From the NPR article, the codex ends with the words, "Gospel of Judas." National Geographic Society © 2006
The story today that a 1700-year-old codex has been found and translated brings up an interesting point. The text contains, among other things, part of a Coptic translation of an older Greek Gnostic text dubbed the 'Gospel of Judas,' whose existence had long been inferred from other sources but never before found. Gnosticism, a concept derived from Platonic philosophy, flourished throughout the Hellenistic world in several sects associated with the early Christian movement. When the monolithic Church emerged, it declared Gnosticism a heresy and waged a long campaign to wipe it out.
So given that you believe yourself in possession of knowledge vital to the salvation of mankind, and given that sooner or later you will be found, forced to recant, and have all your books burned, what do you do? If you've had the forethought to copy the works into well-bound books (vellum would be best, but papyrus works if you're careful), the easiest thing is to seal them up in a jar and bury them in a desert cave somewhere, in the hopes that it'll stay hidden until enough centuries have passed that the ideas are safe again. Hence the Dead Sea Scrolls, the Nag Hammadi library, and the current find. Among others.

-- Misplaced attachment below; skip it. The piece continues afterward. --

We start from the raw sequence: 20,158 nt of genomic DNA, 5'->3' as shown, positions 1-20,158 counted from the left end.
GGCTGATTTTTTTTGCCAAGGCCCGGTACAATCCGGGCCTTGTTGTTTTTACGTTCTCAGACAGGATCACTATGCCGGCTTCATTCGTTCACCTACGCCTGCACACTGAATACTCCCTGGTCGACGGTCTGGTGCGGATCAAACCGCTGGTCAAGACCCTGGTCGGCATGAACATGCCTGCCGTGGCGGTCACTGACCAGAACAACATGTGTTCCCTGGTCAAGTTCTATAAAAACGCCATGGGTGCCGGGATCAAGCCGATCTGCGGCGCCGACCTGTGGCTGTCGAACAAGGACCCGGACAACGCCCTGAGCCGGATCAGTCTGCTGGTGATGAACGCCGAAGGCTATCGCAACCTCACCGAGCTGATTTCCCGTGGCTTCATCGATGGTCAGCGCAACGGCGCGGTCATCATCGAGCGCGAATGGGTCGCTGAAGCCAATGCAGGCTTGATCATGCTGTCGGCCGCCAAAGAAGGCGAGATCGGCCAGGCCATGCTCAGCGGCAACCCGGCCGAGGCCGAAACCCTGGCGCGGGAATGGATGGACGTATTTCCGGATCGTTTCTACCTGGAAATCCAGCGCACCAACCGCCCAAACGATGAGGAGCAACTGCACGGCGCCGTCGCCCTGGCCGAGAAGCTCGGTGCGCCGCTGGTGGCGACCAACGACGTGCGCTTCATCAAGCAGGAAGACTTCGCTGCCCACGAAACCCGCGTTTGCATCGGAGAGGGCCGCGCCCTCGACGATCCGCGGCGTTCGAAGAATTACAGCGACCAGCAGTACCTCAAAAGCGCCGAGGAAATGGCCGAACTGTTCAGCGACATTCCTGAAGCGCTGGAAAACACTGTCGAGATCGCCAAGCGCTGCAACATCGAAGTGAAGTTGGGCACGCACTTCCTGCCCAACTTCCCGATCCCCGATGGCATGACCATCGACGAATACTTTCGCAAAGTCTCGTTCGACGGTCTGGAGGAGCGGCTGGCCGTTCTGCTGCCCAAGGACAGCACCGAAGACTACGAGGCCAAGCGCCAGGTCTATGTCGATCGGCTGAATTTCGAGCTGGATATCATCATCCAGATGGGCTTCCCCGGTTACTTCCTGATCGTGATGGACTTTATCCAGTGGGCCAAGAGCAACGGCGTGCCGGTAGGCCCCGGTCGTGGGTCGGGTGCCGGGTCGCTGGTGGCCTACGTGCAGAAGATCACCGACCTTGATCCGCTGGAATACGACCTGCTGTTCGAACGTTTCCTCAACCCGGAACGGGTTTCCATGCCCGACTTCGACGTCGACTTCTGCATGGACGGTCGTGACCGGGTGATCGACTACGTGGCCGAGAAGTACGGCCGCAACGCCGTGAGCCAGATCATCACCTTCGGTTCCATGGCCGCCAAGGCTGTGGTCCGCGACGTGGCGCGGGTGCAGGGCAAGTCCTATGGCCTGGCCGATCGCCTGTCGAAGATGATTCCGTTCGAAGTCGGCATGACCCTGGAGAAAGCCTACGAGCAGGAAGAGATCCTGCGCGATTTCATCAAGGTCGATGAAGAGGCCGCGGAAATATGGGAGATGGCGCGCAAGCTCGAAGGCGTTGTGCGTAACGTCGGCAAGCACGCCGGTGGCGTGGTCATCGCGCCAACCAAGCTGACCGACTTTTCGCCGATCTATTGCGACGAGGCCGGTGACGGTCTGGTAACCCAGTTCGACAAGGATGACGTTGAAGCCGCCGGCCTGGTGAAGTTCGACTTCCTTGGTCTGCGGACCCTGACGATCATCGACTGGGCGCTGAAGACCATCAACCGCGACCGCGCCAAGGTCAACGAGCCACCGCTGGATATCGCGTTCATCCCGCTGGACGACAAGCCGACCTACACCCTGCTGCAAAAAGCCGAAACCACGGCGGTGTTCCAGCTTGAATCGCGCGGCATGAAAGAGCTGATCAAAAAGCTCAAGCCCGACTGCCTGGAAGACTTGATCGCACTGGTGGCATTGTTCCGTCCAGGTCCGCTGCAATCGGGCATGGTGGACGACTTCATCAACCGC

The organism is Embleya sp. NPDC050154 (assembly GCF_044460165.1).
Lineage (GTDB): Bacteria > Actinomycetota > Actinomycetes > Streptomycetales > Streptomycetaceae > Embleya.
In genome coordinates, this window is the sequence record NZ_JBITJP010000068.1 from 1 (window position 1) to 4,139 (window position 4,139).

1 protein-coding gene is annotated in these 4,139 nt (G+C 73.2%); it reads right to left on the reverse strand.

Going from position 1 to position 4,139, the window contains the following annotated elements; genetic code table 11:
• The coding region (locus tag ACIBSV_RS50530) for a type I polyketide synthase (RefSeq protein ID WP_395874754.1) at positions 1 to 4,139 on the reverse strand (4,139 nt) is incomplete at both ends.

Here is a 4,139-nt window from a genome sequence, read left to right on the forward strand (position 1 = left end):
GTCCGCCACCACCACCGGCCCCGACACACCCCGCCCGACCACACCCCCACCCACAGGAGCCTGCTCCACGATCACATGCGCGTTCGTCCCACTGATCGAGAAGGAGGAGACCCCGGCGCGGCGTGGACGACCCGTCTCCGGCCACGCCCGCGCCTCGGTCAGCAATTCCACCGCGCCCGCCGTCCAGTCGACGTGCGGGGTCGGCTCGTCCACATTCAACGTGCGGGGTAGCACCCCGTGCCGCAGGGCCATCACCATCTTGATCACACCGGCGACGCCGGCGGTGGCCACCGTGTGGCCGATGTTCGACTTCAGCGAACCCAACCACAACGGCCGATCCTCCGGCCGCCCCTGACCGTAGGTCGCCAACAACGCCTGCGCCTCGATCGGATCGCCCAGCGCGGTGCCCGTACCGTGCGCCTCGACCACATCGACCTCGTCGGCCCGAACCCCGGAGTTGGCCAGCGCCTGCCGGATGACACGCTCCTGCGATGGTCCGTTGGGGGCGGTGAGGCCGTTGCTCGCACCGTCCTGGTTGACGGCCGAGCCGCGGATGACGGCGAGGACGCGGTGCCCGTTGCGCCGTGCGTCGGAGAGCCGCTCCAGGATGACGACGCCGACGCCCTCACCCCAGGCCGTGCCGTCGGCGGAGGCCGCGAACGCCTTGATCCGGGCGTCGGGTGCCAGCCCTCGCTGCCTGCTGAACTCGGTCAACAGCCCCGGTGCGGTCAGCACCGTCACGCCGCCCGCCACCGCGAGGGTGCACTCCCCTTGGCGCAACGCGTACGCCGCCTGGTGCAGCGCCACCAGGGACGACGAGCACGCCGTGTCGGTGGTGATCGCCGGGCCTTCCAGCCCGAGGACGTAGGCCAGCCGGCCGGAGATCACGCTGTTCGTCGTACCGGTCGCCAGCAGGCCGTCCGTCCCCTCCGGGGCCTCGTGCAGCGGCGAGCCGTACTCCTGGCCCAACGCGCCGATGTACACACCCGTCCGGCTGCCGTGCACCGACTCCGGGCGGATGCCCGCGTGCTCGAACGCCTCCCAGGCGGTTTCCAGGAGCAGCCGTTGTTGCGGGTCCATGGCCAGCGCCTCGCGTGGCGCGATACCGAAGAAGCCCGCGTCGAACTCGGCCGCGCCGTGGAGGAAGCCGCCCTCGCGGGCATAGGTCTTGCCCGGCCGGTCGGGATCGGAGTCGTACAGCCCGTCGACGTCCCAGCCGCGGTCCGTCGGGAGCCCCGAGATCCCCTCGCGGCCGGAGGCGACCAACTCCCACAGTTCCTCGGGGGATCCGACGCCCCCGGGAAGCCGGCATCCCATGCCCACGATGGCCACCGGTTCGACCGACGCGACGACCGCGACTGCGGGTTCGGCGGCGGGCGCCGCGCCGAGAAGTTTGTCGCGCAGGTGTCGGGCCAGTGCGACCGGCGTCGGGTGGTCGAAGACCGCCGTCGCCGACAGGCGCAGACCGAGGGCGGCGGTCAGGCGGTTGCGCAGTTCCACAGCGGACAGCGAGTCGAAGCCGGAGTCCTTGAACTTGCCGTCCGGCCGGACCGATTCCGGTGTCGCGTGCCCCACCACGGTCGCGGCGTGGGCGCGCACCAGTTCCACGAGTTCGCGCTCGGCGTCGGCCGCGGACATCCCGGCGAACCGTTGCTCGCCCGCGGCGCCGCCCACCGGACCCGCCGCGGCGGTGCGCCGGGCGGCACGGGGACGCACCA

And that, kids, is why, if you have anything really important to say, write it out on archival, acid-free paper. Fired clay tablets work well, too. Just be sure to do it in a widespread language that's not likely to be forgotten. Those Linear A inscriptions are interesting and all, but not nearly as useful as if we could actually read them.
Believe me, the modern world's not doing very well in this respect. Even the mass media is starting to notice (at least read the list; it's depressing but exceedingly funny).